Boston & Maine Locomotive at
Faced with backbreaking debt, the Massachusetts Bay Transit Authority (MBTA) has proposed to raise fares and eliminate service.
Here in Rockport, the MBTA plans to take all weekend train service away, which means that not only will weekend workers be unable to use the “T”, but visitors to Rockport will be turned away.
Our local economy depends upon visitors coming here to shop, eat, attend events at our
and visit our Rockport Art Association and all our galleries. Shalin Liu
First, about the debt. Newspaper stories in the past year have told how some MBTA contractors, tasked with printing the passes that are sold to commuters for travel, helped themselves to the point of printing and selling millions of dollars of fake tickets!
Perhaps a bigger hole in the revenue bags, however, is the report many, many commuters have made that conductors on the Rockport-Boston line often don’t check tickets, and don’t bother to collect fares from people without tickets. Many people frankly say they have made many trips without paying a dime!
Not only is the “T” unable to take in the money it needs, but if receipts are the only way to determine ridership, obviously, they have no clue as to how many people are actually riding.
If so many people are riding for free, it’s no wonder the “T” wants to cut service on weekends. Of course, the next logical thing would be to cut all service, and let the trains sit at the terminal.
Rockport Station under water
Aug. 25, 2010 (By Dee McManus)
Here in Rockport, for eight years we have been working with the “T” on a design for a new station. Since we are the end of the line, usually four or five trains lay over on tracks at our station on weekends. The “station” is not nearly the fine structure we had here in 1929.
In 1929, as a matter of fact, trains made the same trip from Rockport to
Manchester-by-the-Sea, Beverly Farms, Montserrat, Beverly,
Salem, Lynn and on
North Station, only they made it faster.
And I will bet that even without electronics, bar code scanners and all
the other modern paraphernalia, very few people escaped the conductor’s ticket
The “T” has indulged us mightily in Rockport. They have spent many thousands of dollars on reams of plans for the grand new station here, with new layover tracks, a longer raised platform with roofs and lights, and even a paved parking lot!
In response to local calls to reduce the noise of trains in the station, the “T” designed a massive “Hush Hut”.
We have had the finest designs money could buy. But not anything has proceeded beyond design.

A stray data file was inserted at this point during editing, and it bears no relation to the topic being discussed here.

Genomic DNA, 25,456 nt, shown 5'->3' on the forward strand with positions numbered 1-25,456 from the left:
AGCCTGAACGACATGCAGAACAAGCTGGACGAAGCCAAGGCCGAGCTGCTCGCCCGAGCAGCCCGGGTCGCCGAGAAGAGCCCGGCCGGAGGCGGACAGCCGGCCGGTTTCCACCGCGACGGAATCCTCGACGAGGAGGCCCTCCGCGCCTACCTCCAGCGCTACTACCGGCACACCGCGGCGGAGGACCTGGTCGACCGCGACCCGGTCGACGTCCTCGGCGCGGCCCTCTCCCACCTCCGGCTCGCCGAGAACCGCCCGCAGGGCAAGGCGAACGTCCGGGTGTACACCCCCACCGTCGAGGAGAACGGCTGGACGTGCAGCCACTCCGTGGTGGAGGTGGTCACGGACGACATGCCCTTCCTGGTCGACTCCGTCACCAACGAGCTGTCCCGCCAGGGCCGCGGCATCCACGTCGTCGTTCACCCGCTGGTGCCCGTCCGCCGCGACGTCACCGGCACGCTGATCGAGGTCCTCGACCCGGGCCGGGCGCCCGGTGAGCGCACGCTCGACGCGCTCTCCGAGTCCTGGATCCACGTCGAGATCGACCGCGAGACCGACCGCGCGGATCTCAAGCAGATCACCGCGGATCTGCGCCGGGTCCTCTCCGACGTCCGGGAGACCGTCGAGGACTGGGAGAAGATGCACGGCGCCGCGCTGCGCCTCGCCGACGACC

B&M Train at North Station 1966
In a more logical world, with a transportation authority that existed to provide transportation for commuters, instead of perhaps just soft jobs for people, you would think that more and better service would lead to more riders, and more revenue. Commuters would leave their cars at home, and in increasing numbers, hop on the “T”.
It’s the same old business --- tired, bored “public servants” going through the motions of providing sloppy commuter service.
It’s time for citizens to speak out!
We don’t buy the “
is broke” excuse. Our Governor and Legislature can and should
demand an excellent “T”. Massachusetts
WE should demand it!
Why can’t we travel in a car like this?
(Mercury train by Priestmangoode)
The Personal Navigator offers these items that will take you back to the days of the wonderful Boston & Maine Railway:
Boston: Everywhere in Boston and How to Get there; Street Guide of every street in Arlington, Belmont, Boston, Brookline, Cambridge, Chelsea, Everett, Malden, Medford, Milton, Newton, Revere, Somerville and Watertown. ©1943.
: I.E. Chase-Myrick. Little
index of streets and street car lines. How to get to and from Boston,
MA Scollay Square, and
other places that no longer exist. Appendix listing for Boston Elevated
Railway. 352 pp. 11.5 x 15.2 cm. Paper
booklet very good. (6067) $16.00. Travel/Boston
Boston & Maine Railroad Map and Connections,
and Worcester to Portland
and North Conway ca. 1890 : Boston & Maine Railroad. 1 map 50 x 40 cm. Folded topographical map, shows routes
from Boston Boston and Worcester
to and Canadian Border at Vanceboro. Paper foldout map, very good. (8117)
$28.00. Travel North Conway, NH
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